- Theoretical Sciences Unit, J Nehru Centre for Advanced Scientific Research, Bangalore, India
- Adaptation, Evolutionary Dynamics, Evolutionary Theory, Molecular Evolution, Population Genetics / Genomics, Quantitative Genetics
How do plant RNA viruses overcome the negative effect of Muller s ratchet despite strong transmission bottlenecks?
How to survive the mutational meltdown: lessons from plant RNA virusesRecommended by Kavita Jain based on reviews by Brent Allman, Ana Morales-Arce and 1 anonymous reviewer
Although most mutations are deleterious, the strongly deleterious ones do not spread in a very large population as their chance of fixation is very small. Another mechanism via which the deleterious mutations can be eliminated is via recombination or sexual reproduction. However, in a finite asexual population, the subpopulation without any deleterious mutation will eventually acquire a deleterious mutation resulting in the reduction of the population size or in other words, an increase in the genetic drift. This, in turn, will lead the population to acquire deleterious mutations at a faster rate eventually leading to a mutational meltdown.
This irreversible (or, at least over some long time scales) accumulation of deleterious mutations is especially relevant to RNA viruses due to their high mutation rate, and while the prior work has dealt with bacteriophages and RNA viruses, the study by Lafforgue et al.  makes an interesting contribution to the existing literature by focusing on plants.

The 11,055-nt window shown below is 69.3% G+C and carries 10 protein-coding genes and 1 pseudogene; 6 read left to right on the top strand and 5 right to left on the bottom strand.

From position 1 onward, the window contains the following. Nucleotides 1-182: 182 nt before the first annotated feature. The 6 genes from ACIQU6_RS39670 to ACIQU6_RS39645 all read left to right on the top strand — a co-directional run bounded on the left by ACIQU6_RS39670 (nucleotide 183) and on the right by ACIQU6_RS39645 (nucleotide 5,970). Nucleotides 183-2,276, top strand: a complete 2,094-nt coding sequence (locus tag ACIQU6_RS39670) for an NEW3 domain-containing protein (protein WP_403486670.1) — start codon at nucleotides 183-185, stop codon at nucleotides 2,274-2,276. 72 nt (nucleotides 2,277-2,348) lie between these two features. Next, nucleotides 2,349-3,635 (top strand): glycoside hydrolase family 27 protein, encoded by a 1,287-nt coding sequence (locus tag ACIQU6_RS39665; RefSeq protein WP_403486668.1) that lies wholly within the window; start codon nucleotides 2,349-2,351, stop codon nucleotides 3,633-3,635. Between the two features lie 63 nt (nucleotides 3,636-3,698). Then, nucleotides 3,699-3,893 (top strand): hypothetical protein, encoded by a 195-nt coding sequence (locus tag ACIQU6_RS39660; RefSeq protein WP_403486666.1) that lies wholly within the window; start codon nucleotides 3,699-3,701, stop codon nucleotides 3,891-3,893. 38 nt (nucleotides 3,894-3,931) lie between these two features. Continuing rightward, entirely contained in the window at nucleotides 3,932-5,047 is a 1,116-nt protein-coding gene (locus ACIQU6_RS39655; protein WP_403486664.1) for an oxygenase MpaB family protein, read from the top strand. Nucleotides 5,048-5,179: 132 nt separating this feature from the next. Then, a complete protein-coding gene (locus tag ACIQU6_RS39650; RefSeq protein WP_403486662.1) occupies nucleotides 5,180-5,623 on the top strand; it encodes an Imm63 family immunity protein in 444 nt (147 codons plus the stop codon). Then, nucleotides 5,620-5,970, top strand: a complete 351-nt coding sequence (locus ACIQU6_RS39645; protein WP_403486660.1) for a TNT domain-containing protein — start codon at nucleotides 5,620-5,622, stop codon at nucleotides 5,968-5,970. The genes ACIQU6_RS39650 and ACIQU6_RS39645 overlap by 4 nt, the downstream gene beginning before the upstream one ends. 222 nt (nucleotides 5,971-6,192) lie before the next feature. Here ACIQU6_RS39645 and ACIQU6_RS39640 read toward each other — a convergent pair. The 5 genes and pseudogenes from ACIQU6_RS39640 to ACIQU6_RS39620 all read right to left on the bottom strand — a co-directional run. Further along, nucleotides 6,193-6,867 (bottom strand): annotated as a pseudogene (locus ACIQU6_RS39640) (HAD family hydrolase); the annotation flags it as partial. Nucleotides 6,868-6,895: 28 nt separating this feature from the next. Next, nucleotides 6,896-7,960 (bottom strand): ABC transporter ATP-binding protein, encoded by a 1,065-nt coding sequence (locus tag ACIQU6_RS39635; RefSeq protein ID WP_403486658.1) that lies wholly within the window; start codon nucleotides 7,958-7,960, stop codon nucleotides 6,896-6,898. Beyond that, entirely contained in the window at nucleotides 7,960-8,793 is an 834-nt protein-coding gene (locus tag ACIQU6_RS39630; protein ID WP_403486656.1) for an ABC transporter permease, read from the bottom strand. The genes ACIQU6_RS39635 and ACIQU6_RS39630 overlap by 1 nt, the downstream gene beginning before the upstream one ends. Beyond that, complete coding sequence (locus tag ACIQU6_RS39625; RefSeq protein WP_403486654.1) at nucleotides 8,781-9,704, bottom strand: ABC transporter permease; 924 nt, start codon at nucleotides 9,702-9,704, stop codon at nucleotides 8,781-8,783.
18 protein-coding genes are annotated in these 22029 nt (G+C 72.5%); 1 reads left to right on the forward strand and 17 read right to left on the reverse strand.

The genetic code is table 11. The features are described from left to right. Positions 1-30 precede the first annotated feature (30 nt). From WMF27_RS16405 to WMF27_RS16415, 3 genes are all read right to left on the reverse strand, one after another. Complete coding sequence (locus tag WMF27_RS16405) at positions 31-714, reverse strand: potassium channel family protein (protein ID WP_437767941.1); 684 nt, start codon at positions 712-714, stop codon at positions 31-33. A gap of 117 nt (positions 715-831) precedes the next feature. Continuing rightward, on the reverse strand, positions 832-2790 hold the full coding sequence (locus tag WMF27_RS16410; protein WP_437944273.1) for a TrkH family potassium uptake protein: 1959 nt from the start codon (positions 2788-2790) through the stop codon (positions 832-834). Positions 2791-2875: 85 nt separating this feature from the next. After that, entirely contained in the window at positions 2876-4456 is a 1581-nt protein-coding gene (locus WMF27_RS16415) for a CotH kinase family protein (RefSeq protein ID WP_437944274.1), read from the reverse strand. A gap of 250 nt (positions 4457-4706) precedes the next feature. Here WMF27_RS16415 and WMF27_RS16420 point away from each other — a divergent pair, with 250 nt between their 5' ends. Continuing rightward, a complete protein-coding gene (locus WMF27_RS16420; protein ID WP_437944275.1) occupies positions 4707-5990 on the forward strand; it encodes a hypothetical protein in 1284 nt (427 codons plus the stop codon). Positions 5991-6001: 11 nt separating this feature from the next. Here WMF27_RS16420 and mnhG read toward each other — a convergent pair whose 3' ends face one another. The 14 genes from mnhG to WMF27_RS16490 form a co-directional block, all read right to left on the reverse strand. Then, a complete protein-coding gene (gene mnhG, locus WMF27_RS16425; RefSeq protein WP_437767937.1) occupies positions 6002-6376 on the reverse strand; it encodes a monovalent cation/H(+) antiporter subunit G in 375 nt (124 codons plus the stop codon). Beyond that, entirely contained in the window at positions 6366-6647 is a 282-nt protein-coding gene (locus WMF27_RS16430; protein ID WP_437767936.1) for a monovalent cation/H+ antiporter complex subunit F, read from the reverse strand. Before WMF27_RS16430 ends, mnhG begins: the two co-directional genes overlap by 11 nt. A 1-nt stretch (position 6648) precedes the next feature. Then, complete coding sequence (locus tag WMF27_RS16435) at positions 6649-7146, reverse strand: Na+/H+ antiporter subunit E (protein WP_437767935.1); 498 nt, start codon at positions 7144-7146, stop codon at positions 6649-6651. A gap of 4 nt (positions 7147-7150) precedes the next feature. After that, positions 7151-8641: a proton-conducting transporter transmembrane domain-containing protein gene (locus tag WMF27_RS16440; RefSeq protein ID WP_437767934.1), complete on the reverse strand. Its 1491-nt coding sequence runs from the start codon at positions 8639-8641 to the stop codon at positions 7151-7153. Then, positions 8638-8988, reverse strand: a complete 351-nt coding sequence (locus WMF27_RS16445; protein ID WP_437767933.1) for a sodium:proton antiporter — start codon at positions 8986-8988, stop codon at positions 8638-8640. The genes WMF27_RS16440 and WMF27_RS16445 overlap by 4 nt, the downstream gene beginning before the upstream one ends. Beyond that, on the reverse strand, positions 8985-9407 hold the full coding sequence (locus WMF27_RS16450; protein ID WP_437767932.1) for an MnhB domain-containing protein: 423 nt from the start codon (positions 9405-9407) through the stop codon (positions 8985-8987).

In this study, the authors enquire how despite the repeated increase in the strength of genetic drift, how the RNA viruses manage to survive in plants. Following a series of experiments and some numerical simulations, the authors find that as expected, after severe bottlenecks, the fitness of the population decreases significantly. But if the bottlenecks are followed by population expansion, the Muller’s ratchet can be halted due to the genetic diversity generated during population growth. They hypothesize this mechanism as a potential way by which the RNA viruses can survive the mutational meltdown.
As a theoretician, I find this investigation quite interesting and would like to see more studies addressing, e.g., the minimum population growth rate required to counter the potential extinction for a given bottleneck size and deleterious mutation rate. Of course, it would be interesting to see in future work if the hypothesis in this article can be tested in natural populations.
 Guillaume Lafforgue, Marie Lefebvre, Thierry Michon, Santiago F. Elena (2024) How do plant RNA viruses overcome the negative effect of Muller s ratchet despite strong transmission bottlenecks? bioRxiv, ver. 3 peer-reviewed and recommended by Peer Community In Evolutionary Biology